5. Deep learning and questioning: The feminist entrepreneurship community demands deep study beyond topics like mastering social media. To unearth viable, innovative alternatives, we dig into radical and subversive ideas for insight. We examine the thought leadership of Karl Marx, adrienne maree brown, Ursula K. Le Guin, Kate Raeworth, Alicia Garza, Vandana Shiva, Nick Srnicek, CV Harquail,  Dr. Barbara Orser, Tim Jackson–not just Lean Startup by Al Reiss. We co-create, elevate radical, alternative ideas for leading, designing, growing enterprises that are missed in mainstream entrepreneurship education and support programs.
  6. It’s about the how: Feminist entrepreneurs prioritize how versus why and what of enterprise work. We think about how systems of oppression work, are embedded and perpetuated in how they operate. We work to liberate or disassociate our venture practices from these systems.
  7. The personal and organizational is political: Feminist entrepreneurs are fiercely, transparently political, and careful about who gets our time, attention and money. We march. We write to our elected officials. We don’t do business with founders who are trans-exclusionary, businesses who fund alt-right or anti-choice organizations.
  8. Non-extractive: We see ourselves as accountable, stewards of resources not masters of extraction.
  9. Solidarity: We support indie feminist activists, feminist media and feminist organizations including nonprofits, collectives, and non-registered grassroots initiatives. We see the feminist economy as one big sisterhood, undivided by legal formation choices.
  10. We have fun. This is a love centered, loyal, joyous, complex community that is re-learning what it means to build post capitalist enterprises.

This all said, we are not yet organized as a strong political voice. But we are working on it. It is critical that we do this work to sustain our collective voices, have resources to be allies, and mobilize this small business body politic.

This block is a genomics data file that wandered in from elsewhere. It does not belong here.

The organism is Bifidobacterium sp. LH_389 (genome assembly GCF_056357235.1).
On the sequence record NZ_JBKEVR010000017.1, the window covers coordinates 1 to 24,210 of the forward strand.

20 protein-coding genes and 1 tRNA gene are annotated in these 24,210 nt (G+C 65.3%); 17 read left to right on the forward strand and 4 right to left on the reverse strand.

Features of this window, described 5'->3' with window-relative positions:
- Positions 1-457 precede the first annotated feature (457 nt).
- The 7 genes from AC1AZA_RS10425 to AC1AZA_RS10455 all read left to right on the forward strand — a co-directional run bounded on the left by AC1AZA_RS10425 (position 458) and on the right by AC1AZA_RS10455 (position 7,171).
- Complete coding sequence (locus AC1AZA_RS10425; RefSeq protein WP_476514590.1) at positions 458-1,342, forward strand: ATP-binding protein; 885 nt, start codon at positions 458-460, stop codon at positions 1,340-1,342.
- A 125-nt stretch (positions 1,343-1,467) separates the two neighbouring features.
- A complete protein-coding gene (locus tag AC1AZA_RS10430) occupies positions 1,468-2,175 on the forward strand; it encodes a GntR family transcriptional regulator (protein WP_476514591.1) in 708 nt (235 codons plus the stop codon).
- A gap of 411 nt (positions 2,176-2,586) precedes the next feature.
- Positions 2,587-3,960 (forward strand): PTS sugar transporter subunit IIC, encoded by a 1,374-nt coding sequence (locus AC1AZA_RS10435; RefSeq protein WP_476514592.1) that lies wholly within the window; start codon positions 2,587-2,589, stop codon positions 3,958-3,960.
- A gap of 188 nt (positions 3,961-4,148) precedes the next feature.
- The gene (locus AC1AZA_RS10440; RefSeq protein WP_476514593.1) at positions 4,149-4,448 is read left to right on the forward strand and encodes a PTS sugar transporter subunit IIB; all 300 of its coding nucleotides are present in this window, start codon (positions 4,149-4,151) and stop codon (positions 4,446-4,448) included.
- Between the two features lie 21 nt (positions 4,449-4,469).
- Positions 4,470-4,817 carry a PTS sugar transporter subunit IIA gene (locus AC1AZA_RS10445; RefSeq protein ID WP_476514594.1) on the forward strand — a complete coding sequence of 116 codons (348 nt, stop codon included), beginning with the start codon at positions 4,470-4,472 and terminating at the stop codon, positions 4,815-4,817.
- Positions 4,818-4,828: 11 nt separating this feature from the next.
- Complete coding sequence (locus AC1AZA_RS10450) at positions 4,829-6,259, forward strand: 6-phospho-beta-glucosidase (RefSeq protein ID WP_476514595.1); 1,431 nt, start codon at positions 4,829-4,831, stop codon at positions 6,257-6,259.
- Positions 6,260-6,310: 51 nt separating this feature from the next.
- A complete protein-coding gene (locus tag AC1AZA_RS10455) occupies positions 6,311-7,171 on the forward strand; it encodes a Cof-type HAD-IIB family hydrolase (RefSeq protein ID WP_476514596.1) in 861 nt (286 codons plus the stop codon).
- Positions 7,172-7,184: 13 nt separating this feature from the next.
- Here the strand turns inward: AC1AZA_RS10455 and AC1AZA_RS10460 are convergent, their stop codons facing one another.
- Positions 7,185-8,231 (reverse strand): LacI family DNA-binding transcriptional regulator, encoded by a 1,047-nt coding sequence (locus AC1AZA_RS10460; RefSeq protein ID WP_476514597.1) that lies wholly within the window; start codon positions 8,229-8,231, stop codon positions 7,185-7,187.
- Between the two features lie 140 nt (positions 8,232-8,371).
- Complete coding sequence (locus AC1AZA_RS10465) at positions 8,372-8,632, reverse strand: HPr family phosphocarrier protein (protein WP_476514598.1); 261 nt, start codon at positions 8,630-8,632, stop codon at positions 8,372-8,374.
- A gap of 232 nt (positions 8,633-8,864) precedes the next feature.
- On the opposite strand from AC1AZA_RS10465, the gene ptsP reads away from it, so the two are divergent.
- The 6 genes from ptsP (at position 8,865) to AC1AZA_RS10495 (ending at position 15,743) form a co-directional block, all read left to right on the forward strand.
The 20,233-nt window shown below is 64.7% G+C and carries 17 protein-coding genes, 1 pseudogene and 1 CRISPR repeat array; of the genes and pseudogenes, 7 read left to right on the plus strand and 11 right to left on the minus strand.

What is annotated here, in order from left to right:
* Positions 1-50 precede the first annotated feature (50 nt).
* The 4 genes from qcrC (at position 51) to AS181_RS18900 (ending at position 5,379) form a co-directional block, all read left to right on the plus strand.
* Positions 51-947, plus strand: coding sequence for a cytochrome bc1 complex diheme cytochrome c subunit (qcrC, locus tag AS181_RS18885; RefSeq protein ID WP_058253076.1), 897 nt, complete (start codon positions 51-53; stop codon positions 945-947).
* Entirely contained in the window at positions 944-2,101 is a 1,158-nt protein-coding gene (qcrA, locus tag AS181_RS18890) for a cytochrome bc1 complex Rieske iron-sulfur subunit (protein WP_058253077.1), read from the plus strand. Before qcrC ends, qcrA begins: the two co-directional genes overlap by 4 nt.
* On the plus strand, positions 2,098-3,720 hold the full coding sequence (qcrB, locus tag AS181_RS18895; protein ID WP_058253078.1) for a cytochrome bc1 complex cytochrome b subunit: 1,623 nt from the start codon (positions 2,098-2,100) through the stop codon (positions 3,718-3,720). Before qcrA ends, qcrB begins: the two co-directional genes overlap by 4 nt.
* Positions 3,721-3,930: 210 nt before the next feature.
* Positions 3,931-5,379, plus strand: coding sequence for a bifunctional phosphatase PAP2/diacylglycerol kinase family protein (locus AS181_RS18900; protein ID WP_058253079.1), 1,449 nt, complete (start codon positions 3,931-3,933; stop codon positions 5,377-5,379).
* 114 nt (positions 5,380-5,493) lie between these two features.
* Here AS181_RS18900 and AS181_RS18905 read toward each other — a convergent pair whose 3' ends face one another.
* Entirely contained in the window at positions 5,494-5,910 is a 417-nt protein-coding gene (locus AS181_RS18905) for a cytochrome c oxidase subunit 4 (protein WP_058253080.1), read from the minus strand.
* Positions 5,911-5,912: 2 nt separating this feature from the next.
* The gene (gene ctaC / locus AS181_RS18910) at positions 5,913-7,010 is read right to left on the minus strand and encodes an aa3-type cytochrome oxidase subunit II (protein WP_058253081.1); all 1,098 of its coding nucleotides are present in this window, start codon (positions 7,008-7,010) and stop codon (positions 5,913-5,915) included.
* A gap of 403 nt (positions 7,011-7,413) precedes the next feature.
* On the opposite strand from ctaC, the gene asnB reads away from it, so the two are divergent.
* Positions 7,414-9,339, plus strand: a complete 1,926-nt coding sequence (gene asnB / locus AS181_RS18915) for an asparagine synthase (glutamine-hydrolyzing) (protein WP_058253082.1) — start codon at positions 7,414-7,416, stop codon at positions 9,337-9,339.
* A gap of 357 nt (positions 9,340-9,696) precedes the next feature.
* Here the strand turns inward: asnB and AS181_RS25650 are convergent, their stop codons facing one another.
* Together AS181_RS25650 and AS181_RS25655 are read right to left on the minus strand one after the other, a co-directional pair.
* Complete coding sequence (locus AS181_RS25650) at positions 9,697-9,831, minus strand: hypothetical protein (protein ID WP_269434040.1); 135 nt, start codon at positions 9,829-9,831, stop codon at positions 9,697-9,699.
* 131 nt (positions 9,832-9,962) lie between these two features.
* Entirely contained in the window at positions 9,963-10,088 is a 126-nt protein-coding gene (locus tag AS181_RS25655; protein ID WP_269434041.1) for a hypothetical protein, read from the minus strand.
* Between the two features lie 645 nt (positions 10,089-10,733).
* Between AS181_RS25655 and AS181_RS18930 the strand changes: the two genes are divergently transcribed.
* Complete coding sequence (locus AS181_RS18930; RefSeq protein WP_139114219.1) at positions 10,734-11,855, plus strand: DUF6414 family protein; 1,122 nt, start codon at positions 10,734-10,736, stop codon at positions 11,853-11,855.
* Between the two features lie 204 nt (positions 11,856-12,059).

Workshop at the 2018 Entrepreneurial Feminist Forum. Over 200 attendees participated.

Growing the new, inside the old

The feminist entrepreneur’s movement remains an outlier. It’s not an idea. It’s a practice. 

It is ignored by labour, the left, and side-eyed by some who see feminist entrepreneurs as neoliberal lipstick capitalists.  Mainstream entrepreneurship and small business people think we burn bras for a living.

Nothing could be further from the truth.

If we are to build a post 20th century capitalist world in which all can thrive, we need activists and movements to take a closer look at the small business space as an ally and to find ways to mobilize individual change makers within it.

We need entrepreneurship educators and training institutions to overhaul programming—which emphasize enterprise skills and knowledge developed in the 1990s.

Just imagine if all SMEs were a force behind transforming capitalism towards a healthier, fairer, market-based system that operates in anti-oppressive, non-extractive, human-centered ways of strengthening community! 

Imagine if they are not. 

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Our Voices

The OPS Collective – One Woman’s Vision, Many People’s Opportunities.

Image of young black woman with long hair sitting on an off white couch. She is wearing off white sweater.
Nana Moore, founder, The Ops Collective-Photo by Sevven at Mint Studios.

Nana Moore loves being creative.